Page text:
Galatians 10

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We come now to the glorious example of Abraham, and the apostle Paul draws much gold out of the mines of Genesis. We will be occupied with this gold for much of the remainder of the third chapter of Galatians.


Even as Abraham believed God, and it was accounted to him for righteousness. Know ye therefore that they which are of faith, the same are the children of Abraham. And the scripture, foreseeing that God would justify the heathen through faith, preached before the gospel unto Abraham, saying, In thee shall all nations be blessed. So then they which be of faith are blessed with faithful Abraham. For as many as are of the works of the law are under the curse: for it is written, Cursed is every one that continueth not in all things which are written in the book of the law to do them. But that no man is justified by the law in the sight of God, it is evident: for, The just shall live by faith. And the law is not of faith: but, The man that doeth them shall live in them (Gal. 3: 6-12)


Abraham trusted in God, and that was reckoned to him as righteousness (v. 6). And those who do the same thing that Abraham did can rightly be considered his children (v. 7). Not only this, but Scripture prophesied that this would in fact happen to the Gentiles when the gospel was declared to Abraham (v. 8). That gospel was put this way—through Abraham all

the nations would be blessed. That blessing is identified as the opportunity of being blessed with Abraham (v. 9), and this is for everyone who is “of faith.”

Being “of faith” is contrasted with being “of the works of the law.” Those who are of faith are blessed; those who are of the Judaic works of the law are cursed (v. 10). Everyone who does not continue in the works of the law is cursed (v. 10). It is clear, Paul says, that no one is justified by law-keeping for the just will live by faith (v. 11). The law, on the other hand, is based on doing, not believing (v. 12).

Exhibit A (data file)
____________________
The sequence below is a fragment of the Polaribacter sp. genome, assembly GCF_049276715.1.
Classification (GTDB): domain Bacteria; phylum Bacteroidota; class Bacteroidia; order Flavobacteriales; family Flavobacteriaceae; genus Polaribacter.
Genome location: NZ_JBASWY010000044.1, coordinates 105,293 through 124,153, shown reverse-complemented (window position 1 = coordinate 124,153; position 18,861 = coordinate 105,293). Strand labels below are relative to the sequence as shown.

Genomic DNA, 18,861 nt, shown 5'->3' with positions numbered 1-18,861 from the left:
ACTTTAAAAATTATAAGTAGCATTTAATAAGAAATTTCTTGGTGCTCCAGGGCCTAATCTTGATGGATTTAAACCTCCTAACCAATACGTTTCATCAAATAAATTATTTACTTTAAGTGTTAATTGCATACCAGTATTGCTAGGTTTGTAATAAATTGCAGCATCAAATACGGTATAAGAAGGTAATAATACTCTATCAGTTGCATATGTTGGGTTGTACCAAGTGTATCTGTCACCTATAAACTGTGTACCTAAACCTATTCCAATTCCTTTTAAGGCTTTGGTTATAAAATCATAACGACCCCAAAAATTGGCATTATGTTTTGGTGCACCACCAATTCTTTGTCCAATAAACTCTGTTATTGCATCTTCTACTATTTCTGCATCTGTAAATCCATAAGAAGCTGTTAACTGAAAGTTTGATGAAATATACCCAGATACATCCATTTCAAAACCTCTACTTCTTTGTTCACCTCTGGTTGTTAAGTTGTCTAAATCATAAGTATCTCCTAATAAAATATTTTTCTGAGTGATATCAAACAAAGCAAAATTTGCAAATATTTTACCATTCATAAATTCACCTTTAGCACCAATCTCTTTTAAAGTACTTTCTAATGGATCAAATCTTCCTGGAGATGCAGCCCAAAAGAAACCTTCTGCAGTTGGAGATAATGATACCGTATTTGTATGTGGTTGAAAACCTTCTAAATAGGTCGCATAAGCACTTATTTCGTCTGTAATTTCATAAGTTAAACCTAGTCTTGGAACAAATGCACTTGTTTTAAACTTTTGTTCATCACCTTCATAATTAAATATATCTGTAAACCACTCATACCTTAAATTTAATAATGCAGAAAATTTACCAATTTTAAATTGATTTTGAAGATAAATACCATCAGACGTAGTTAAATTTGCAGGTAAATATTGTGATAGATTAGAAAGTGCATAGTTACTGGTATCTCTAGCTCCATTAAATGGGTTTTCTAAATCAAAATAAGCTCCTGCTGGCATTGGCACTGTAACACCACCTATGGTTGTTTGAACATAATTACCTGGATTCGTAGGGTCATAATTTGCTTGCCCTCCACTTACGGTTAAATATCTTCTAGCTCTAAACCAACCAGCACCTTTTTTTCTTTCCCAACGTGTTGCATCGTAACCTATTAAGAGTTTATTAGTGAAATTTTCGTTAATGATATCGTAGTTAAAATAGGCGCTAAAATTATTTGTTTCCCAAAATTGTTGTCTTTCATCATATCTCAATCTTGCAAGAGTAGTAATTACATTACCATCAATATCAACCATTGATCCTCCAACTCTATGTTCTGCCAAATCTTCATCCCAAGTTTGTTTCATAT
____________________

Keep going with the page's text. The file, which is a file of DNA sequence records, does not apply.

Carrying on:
God told Abraham something, and Abraham believed God concerning that something. Note first that the object of Abraham’s faith was God. The “carrier” of this, the thing that Abraham wound up believing, was that all nations would be blessed through him.

This is so important. The sentence is Abraham believed God, not Abraham believed in Abraham believing the right way. The Scriptures do not say here that Abraham came to understand justification by faith. It says that he believed God. The gospel, as it was declared to Abraham, was that the heathen would all be converted. That is the gospel. That is what Abraham believed. That is what Abraham saw. “Your father Abraham rejoiced to see my day: and he saw it, and was glad” (John 8:56).


The contrast is between those who are “of faith” and those who are “of the works of the law.” But we must be very careful here. The contrast is not between the grace of “not having to do” and the work of having to do. This is backwards. The contrast is between the grace of “getting to do” and the condemnation of “not being able to do.”

Why are men never justified by the works of the law? It is not because they do them, only to discover it is no good. The reason law-keeping doesn’t work is because men don’t do it. Those who are of the works of the law are under a curse because—cursed is everyone that continues not . . . Remember that we are under grace, not under law. Therefore sin is no longer our master (Rom. 6:14).


No man is justified by law. The context of this argument is that no man is justified by keeping the works of law in a Mosaic context. But if we are spiritually wise, we will apply this central biblical principle to every form of “law-keeping.” Men are summoned to believe God, and not to seek to justify themselves through circumcision, Passover-keeping, monkish zeal, or by affirming sola fide. Affirming sola fide as a means of justifying oneself is a denial of sola fide.


Jump to the end of this chapter. We will consider this in greater detail later, but what distinguishes these Gentiles who have believed from others who have not (Gal. 3:27-29). We have to remember two things. First, baptism is the mark of this promise to all nations, and not the nationally limited mark of circumcision. True faith was no more visible to the naked eye in the first century than it is today. Second, those who are so baptized need to remember the solemn warnings that Paul gave to baptized Gentiles over against circumcised Jews. He commanded them not to make the same mistake the Jews had made. We do not support the root; the root supports us (Rom. 11: 19-22).

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